India, like the rest of the world, has begun witnessing the growing role of private equity and investment players in this country. On the one hand, more capital — in various forms — is now being made available globally. On the other are investment opportunities in India that need the participation of bigger and bigger funds.
As more capital becomes available, competition increases. At the same time, fund managers have been learning their lessons from past excess and inexperience. Together, they could result in better performance. Naturally, private equity firms are re-evaluating their strategies and internal capabilities. After the financial meltdown of 2008, the markets have been dull. But now they appear to be picking up again. The year 2017 saw 174 deals worth $13 billion (see chart). Collectively, India managed to attract around $97 billion since 2003.
Clearly, the volume of private-equity activity — fund-raising, investment, and exits — has grown. As a McKinsey report titled Indian private equity — Coming of age, (published in November 2018) points out, this surge has been aided by global liquidity and the inability of other domestic sources of capital to keep pace with a growing economy. In another good sign, the industry has seen a greater range of participants and a wider spectrum of deal types and investment strategies. (https://www.mckinsey.com/~/media/McKinsey/Industries/Private%20Equity%20and%20Principal%20Investors/Our%20Insights/How%20Indian%20private%20equity%20is%20coming%20of%20age/Indian-private-equity-Coming-of-age.ashx).
The total global market for private investment is estimated by McKinsey to be around $2.46 trillion in 2017. Of this, India managed to attract just around 2.2% (see chart). The amount in percentages might appear small, but given the past trends, it is a big jump and, in absolute terms, could mean more than $50 billion. More significantly, big deals of over $100 million have grown in numbers. Earlier, only smaller deals of under $25 million could be seen in India.
McKinsey points out that more firms are learning from experience and shifting into buyouts, where they have more influence over their investments. With bank finance under strain, and NBFCs beginning to wilt as well, the role of these private players could increase significantly. But what is equally interesting is that the participation of local managers in the private-equity investment area remains lower in India than in China. Local managers participated (including through club deals with other firms) in 42 per cent of Indian private-equity investment; in China, the figure was 83 percent.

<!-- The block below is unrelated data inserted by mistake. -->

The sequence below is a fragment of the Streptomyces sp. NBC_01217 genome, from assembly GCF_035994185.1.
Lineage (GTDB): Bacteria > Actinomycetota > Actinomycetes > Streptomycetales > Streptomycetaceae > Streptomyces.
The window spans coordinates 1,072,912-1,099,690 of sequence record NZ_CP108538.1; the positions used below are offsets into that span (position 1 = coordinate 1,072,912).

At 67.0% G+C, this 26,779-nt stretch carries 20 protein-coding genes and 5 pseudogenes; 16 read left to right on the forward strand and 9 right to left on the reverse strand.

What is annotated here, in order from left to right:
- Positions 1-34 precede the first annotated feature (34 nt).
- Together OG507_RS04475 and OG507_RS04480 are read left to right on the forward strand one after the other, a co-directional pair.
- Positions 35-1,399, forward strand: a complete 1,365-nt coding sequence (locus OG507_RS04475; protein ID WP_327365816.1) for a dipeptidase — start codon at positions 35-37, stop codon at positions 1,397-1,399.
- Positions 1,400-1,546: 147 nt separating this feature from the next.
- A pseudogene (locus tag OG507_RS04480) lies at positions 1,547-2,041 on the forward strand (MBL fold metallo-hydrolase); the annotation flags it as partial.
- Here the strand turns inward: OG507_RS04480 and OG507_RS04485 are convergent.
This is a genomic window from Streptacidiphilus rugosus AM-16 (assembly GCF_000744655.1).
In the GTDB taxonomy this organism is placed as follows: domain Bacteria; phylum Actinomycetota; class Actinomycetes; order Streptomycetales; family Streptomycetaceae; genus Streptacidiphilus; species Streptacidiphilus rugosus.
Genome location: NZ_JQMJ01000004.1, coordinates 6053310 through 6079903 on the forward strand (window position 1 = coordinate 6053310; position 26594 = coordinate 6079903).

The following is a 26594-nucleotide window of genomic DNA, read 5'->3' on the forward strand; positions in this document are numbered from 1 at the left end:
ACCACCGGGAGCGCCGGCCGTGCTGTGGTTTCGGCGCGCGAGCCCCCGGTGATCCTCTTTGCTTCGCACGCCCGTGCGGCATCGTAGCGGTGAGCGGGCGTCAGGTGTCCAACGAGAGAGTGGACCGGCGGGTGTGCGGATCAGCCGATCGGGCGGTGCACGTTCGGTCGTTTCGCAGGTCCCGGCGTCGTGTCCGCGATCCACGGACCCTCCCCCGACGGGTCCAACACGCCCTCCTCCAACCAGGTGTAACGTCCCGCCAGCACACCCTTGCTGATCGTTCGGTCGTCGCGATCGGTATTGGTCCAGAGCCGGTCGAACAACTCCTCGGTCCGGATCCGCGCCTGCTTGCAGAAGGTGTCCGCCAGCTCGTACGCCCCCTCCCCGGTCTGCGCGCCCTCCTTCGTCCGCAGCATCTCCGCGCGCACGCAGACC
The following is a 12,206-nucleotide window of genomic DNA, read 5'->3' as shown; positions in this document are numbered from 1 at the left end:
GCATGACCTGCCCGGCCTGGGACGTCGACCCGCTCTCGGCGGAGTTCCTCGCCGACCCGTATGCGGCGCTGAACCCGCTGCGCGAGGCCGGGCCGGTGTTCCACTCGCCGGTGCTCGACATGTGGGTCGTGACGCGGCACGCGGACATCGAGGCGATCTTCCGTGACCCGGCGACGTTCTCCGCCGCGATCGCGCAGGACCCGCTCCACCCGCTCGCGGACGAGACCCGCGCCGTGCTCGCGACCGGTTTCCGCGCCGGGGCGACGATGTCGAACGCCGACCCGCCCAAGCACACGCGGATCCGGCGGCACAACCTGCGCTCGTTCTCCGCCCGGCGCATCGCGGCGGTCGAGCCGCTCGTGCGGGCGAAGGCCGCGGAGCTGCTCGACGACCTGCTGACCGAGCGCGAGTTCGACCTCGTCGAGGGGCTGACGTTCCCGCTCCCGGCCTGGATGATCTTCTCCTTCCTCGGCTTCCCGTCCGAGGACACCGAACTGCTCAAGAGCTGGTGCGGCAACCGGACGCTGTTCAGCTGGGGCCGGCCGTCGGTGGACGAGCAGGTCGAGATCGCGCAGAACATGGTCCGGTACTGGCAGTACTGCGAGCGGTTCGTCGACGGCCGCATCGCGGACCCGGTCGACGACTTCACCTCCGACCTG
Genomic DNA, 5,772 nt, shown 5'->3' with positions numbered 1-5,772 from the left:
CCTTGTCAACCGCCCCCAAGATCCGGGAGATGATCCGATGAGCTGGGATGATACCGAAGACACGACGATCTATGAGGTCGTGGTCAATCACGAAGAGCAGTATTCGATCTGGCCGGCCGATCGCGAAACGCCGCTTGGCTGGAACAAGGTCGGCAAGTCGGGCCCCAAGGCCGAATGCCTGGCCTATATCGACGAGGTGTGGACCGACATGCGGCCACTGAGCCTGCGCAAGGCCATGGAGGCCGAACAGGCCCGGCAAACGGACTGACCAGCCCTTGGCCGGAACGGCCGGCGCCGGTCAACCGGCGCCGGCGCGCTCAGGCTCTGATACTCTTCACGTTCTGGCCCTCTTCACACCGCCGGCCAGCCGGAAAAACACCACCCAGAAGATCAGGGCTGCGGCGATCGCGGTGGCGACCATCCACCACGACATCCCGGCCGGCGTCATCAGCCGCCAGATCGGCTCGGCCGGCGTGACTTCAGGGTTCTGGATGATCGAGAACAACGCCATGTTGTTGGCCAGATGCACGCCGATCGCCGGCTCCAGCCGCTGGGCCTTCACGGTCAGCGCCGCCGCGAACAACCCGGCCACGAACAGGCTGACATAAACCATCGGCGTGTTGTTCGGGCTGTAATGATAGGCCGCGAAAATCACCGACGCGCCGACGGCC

One cause could be the regulatory environment in India which has prevented the blossoming of private locally domiciled investment managers. But this could change as local conditions begin to offer new opportunities. One such major opportunity could be the restructuring of stressed assets.
As of last year, they represent a sum of over $146 billion on the books of banks and the number could grow in view of a deteriorating economic climate. That could generate enormous interest among managers of patient capital in partnership with restructuring experts. The Insolvency and Bankruptcy Code (IBC) introduced by the government and the RBI’s imposition of tighter rules on the recognition of nonperforming loans could further accelerate this process. That could swell the numbers of Indian fund managers.
Another factor that could make this industry grow faster will be the wiliness of existing managements to begin separating ownership of companies from management of such enterprises. Once that happens, the field of finance is bound to grow larger.
Most crucial will be the manner in which the government moves to assure investors that their capital (and investments) are secure. There is little confidence in the government’s ability to make dispute resolution quicker and more effective. The government’s reluctance to allow arbitration in seats outside of India as part of the revised bilateral investment treaties (BITs) only makes investor countries more wary (http://www.asiaconverge.com/2016/08/arbitration-awards-india-shaken/).
India’s desire to promote its own arbitration centres within the country is understandable. But the refusal to give a guarantee that Indian courts will not reopen aibitral awards for more prolonged litigation dampens the investment climate. Currently, this benefit (of not permitting Indian courts to reopen arbitral awards) is available for tribunals seated outside India. This is something the Indian government does not like.
This growing distrust of Indian courts and the government’s own penchant for retrospective legislation are things that need urgent redressal. The reason is obvious. India needs the money. Just the infrastructure sector is likely to need investments worth $2 trillion every year for the next five years.
The money is there, but the dispute-resolution-assurance underpinnings are missing. The sooner the government addresses them, the better.
RN Bhaskar is consulting editor with FPJ.